- Why the Isle of Wight’s high streets could become the best in England - 7th June, 2021
- Squirrels don’t owe you anything - 29th March, 2021
- The great wall of Ryde - 23rd February, 2021
How many times do we have to spell it out? Once more this month media stories abound of the imminent demise of the red squirrel in England. Thisissouthwales.co.uk squeals:
They’ve been doing well in Anglesey. But elsewhere red squirrels are having a rather tough time. According to new research, we will have lost them for good in just 10 years if we don’t do something now.
The unstoppable advance of the crazed grey invaders…?
The Times similarly pronounces:
…squirrel pox virus is so deadly to red squirrels that they are likely to die out in England within a decade unless the spread can be halted.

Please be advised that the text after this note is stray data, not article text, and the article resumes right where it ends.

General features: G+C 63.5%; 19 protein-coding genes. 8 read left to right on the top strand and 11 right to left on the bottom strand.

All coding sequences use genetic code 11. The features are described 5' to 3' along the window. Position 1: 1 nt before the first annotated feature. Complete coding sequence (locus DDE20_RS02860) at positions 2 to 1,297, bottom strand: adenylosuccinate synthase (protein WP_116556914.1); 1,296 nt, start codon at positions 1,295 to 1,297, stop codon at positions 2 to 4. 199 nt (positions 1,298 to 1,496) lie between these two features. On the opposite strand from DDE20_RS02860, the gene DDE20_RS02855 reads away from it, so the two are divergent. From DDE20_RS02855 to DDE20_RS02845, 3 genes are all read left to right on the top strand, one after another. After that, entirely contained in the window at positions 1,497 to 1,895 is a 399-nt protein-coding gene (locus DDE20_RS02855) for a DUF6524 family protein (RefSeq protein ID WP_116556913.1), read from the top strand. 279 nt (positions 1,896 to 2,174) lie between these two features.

Please, give a it a rest with the doom and gloom – it’s not all bad news. The Isle of Wight, a part of England, has a healthy population of red squirrels. No projections show that population being compromised in the near future. The risk is always there, of course, but we are vigilant. The original research which sparked these stories, a modelling study led by Peter Lurz of the University of Newcastle, did not claim that red squirrels would be lost from England in ten years. Lurz and his collaborators are well aware of the Island squirrels. However, somewhere along the line, in the search for a more scary headline, the Isle of Wight has somehow been airbrushed from the picture that the majority of people get to see. Explain the necessity to take appropriate precautions to conserve mainland squirrels, by all means. But don’t overexaggerate the problem and particularly don’t consign the Island population to oblivion with sloppy editing.